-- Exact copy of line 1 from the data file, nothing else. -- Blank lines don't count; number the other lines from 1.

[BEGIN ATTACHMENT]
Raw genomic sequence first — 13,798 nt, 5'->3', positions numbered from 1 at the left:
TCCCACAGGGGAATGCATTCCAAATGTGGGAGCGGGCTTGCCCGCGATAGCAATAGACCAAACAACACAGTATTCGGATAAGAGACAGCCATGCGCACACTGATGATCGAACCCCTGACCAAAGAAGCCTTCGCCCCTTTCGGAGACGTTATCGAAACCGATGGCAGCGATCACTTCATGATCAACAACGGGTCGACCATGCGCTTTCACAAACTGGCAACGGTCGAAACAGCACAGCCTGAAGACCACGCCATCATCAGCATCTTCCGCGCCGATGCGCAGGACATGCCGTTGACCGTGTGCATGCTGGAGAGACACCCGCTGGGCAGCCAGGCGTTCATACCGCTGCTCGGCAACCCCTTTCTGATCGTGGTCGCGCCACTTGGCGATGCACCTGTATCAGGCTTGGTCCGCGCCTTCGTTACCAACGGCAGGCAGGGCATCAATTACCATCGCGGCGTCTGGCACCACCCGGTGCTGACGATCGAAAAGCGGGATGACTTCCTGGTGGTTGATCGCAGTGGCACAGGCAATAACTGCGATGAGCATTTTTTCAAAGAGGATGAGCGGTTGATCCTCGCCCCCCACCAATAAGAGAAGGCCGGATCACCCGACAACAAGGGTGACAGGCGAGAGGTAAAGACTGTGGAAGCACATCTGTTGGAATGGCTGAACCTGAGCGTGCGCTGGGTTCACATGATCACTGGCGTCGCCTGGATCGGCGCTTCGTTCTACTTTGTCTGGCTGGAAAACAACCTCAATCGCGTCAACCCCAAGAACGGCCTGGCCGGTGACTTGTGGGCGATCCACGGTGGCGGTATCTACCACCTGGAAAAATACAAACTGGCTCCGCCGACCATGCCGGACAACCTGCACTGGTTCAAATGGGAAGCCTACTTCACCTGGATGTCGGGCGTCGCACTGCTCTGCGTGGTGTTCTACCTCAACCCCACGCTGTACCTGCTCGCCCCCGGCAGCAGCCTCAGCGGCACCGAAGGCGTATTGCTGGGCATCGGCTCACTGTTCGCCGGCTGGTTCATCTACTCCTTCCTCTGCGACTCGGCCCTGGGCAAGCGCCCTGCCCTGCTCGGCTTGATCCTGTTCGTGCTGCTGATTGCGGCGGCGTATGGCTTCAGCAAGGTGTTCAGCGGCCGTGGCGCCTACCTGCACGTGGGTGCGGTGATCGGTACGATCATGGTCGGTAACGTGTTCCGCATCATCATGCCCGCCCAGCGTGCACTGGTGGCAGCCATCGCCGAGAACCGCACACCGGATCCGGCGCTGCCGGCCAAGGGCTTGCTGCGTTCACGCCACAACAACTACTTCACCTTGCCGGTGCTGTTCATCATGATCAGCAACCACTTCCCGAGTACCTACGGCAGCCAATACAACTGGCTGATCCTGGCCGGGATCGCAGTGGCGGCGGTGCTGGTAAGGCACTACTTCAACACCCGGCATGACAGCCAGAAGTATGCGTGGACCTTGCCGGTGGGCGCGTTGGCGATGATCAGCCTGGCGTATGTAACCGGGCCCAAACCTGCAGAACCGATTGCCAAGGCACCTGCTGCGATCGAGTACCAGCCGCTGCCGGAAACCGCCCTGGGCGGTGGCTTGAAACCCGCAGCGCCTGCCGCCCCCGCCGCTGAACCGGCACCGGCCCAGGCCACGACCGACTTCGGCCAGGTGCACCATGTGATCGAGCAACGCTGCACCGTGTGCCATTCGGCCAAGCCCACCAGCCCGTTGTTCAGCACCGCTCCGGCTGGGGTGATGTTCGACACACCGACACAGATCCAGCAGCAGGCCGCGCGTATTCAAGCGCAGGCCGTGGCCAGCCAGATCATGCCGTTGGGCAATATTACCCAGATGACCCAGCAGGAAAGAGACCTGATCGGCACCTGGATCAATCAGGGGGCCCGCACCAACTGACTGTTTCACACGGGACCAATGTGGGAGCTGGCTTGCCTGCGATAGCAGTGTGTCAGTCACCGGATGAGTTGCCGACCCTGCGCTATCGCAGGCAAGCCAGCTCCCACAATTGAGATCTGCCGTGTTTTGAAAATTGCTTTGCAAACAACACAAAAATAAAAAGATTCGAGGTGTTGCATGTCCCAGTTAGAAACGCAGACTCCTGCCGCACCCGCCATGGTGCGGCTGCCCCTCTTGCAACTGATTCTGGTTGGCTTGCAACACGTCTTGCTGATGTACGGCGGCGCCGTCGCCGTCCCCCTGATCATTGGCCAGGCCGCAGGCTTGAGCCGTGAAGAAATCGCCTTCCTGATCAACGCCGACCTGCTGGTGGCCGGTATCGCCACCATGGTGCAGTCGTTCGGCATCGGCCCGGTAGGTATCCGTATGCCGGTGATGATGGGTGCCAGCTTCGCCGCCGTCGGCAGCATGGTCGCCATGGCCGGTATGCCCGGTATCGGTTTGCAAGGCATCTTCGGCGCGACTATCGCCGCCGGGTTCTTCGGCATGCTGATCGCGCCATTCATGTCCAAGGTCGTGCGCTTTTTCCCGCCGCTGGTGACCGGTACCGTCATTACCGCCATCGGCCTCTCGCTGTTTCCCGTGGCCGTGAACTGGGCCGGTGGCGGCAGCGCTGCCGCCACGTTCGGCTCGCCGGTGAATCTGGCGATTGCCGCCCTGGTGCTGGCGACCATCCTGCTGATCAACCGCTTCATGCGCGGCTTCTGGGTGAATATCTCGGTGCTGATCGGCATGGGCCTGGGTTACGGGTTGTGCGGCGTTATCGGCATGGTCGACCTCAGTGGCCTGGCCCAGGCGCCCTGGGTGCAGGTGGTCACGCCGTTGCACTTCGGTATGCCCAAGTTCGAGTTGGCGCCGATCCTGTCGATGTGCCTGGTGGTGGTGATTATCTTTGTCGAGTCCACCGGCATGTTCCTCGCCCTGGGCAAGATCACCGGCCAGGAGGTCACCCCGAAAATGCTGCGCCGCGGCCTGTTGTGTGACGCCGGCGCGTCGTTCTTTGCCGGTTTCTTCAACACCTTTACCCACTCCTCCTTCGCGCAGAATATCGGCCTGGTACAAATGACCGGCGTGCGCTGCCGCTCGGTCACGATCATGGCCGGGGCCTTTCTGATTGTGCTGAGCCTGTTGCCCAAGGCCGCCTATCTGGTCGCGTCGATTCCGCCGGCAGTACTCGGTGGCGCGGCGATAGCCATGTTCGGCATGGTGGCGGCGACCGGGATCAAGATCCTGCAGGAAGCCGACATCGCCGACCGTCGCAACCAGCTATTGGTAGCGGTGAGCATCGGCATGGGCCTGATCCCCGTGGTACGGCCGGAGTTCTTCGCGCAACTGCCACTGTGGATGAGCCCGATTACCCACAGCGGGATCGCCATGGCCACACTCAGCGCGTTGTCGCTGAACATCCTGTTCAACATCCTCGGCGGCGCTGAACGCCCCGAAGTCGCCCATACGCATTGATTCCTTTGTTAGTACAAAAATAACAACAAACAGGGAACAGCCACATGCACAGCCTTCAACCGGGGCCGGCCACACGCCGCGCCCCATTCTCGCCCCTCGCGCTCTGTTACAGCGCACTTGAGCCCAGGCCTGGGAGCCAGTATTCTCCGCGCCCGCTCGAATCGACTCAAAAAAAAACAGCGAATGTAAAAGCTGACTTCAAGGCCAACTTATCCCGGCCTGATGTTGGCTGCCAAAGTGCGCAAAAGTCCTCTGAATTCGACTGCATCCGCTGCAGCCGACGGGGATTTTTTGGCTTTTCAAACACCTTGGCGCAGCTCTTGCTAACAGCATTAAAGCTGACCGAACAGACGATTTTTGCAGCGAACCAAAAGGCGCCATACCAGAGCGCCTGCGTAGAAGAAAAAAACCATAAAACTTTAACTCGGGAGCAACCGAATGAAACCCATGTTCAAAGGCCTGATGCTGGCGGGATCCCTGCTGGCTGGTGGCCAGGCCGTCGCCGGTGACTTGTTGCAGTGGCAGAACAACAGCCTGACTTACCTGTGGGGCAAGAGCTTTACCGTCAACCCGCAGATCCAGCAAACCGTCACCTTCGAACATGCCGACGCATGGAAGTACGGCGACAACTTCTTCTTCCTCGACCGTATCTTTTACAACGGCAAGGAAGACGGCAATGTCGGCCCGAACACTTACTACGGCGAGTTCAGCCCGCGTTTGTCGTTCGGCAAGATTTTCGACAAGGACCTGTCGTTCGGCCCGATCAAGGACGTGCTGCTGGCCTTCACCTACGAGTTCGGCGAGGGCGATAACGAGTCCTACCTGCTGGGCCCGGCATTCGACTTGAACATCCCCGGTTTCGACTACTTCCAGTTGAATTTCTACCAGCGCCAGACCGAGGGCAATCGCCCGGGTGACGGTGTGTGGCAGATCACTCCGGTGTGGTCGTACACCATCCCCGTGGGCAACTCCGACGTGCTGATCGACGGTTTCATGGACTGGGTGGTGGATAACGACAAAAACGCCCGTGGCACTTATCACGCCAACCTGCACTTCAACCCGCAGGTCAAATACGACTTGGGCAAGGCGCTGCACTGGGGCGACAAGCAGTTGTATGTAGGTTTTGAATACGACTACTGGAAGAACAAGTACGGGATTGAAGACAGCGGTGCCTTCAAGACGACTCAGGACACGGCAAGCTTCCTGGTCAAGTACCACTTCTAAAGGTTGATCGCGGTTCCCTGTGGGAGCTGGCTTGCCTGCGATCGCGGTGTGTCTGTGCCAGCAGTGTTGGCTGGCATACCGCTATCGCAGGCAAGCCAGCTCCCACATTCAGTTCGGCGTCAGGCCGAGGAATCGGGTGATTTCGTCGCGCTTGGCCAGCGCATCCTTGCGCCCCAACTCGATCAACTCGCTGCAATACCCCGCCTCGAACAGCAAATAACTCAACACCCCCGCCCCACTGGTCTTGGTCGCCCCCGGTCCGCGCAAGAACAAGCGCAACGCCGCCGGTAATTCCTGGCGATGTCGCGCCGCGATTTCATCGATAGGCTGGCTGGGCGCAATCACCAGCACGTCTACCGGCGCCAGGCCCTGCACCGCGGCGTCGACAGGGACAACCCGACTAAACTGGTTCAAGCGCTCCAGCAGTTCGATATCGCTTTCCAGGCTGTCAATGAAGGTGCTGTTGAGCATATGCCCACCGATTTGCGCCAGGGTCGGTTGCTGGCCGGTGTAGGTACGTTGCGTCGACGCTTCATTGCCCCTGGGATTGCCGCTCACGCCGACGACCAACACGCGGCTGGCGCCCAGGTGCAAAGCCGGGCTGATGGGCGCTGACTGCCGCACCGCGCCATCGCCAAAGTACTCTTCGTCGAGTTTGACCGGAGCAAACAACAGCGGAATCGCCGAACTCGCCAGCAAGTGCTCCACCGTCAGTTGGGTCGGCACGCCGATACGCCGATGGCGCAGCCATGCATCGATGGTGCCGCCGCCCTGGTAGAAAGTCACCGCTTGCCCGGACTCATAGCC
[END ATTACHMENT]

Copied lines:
Raw genomic sequence first — 13,798 nt, 5'->3', positions numbered from 1 at the left: